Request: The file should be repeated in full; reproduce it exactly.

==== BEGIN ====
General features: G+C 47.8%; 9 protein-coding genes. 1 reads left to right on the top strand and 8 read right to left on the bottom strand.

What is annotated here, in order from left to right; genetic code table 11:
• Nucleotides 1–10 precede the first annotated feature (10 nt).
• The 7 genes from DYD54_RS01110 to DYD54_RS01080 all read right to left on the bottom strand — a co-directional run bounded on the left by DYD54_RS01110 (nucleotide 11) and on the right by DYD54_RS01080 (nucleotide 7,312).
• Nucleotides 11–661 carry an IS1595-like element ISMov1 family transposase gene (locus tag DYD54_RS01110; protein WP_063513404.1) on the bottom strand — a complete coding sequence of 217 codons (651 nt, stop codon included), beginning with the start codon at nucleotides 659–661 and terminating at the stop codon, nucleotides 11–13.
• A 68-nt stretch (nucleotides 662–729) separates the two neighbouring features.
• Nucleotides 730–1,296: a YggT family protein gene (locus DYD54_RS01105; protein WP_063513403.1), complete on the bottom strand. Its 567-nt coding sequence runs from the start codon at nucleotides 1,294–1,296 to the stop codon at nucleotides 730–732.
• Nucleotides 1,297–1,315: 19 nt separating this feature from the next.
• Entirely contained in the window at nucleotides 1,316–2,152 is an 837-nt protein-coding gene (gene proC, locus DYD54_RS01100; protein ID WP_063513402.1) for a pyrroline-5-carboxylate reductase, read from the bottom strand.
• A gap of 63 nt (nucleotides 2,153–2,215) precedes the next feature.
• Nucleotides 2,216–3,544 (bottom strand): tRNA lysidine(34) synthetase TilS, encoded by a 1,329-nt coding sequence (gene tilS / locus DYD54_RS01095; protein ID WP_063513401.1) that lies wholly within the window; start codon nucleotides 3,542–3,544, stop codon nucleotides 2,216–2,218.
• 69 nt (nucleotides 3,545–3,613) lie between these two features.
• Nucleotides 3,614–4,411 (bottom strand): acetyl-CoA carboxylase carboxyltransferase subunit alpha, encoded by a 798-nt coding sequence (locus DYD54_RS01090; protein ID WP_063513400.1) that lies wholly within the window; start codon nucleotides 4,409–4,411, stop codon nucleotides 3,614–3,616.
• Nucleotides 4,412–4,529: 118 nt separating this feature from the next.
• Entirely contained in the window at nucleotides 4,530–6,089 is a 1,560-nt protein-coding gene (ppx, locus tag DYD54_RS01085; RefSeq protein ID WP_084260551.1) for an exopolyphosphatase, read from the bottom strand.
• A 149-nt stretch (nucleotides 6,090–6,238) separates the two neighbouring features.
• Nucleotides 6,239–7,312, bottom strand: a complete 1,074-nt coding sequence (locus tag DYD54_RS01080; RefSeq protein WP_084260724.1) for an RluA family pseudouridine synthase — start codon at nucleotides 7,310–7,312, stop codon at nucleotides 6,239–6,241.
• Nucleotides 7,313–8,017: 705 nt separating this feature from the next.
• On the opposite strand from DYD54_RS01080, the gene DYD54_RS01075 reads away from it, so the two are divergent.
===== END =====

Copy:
General features: G+C 47.8%; 9 protein-coding genes. 1 reads left to right on the top strand and 8 read right to left on the bottom strand.

What is annotated here, in order from left to right; genetic code table 11:
• Nucleotides 1–10 precede the first annotated feature (10 nt).
• The 7 genes from DYD54_RS01110 to DYD54_RS01080 all read right to left on the bottom strand — a co-directional run bounded on the left by DYD54_RS01110 (nucleotide 11) and on the right by DYD54_RS01080 (nucleotide 7,312).
• Nucleotides 11–661 carry an IS1595-like element ISMov1 family transposase gene (locus tag DYD54_RS01110; protein WP_063513404.1) on the bottom strand — a complete coding sequence of 217 codons (651 nt, stop codon included), beginning with the start codon at nucleotides 659–661 and terminating at the stop codon, nucleotides 11–13.
• A 68-nt stretch (nucleotides 662–729) separates the two neighbouring features.
• Nucleotides 730–1,296: a YggT family protein gene (locus DYD54_RS01105; protein WP_063513403.1), complete on the bottom strand. Its 567-nt coding sequence runs from the start codon at nucleotides 1,294–1,296 to the stop codon at nucleotides 730–732.
• Nucleotides 1,297–1,315: 19 nt separating this feature from the next.
• Entirely contained in the window at nucleotides 1,316–2,152 is an 837-nt protein-coding gene (gene proC, locus DYD54_RS01100; protein ID WP_063513402.1) for a pyrroline-5-carboxylate reductase, read from the bottom strand.
• A gap of 63 nt (nucleotides 2,153–2,215) precedes the next feature.
• Nucleotides 2,216–3,544 (bottom strand): tRNA lysidine(34) synthetase TilS, encoded by a 1,329-nt coding sequence (gene tilS / locus DYD54_RS01095; protein ID WP_063513401.1) that lies wholly within the window; start codon nucleotides 3,542–3,544, stop codon nucleotides 2,216–2,218.
• 69 nt (nucleotides 3,545–3,613) lie between these two features.
• Nucleotides 3,614–4,411 (bottom strand): acetyl-CoA carboxylase carboxyltransferase subunit alpha, encoded by a 798-nt coding sequence (locus DYD54_RS01090; protein ID WP_063513400.1) that lies wholly within the window; start codon nucleotides 4,409–4,411, stop codon nucleotides 3,614–3,616.
• Nucleotides 4,412–4,529: 118 nt separating this feature from the next.
• Entirely contained in the window at nucleotides 4,530–6,089 is a 1,560-nt protein-coding gene (ppx, locus tag DYD54_RS01085; RefSeq protein ID WP_084260551.1) for an exopolyphosphatase, read from the bottom strand.
• A 149-nt stretch (nucleotides 6,090–6,238) separates the two neighbouring features.
• Nucleotides 6,239–7,312, bottom strand: a complete 1,074-nt coding sequence (locus tag DYD54_RS01080; RefSeq protein WP_084260724.1) for an RluA family pseudouridine synthase — start codon at nucleotides 7,310–7,312, stop codon at nucleotides 6,239–6,241.
• Nucleotides 7,313–8,017: 705 nt separating this feature from the next.
• On the opposite strand from DYD54_RS01080, the gene DYD54_RS01075 reads away from it, so the two are divergent.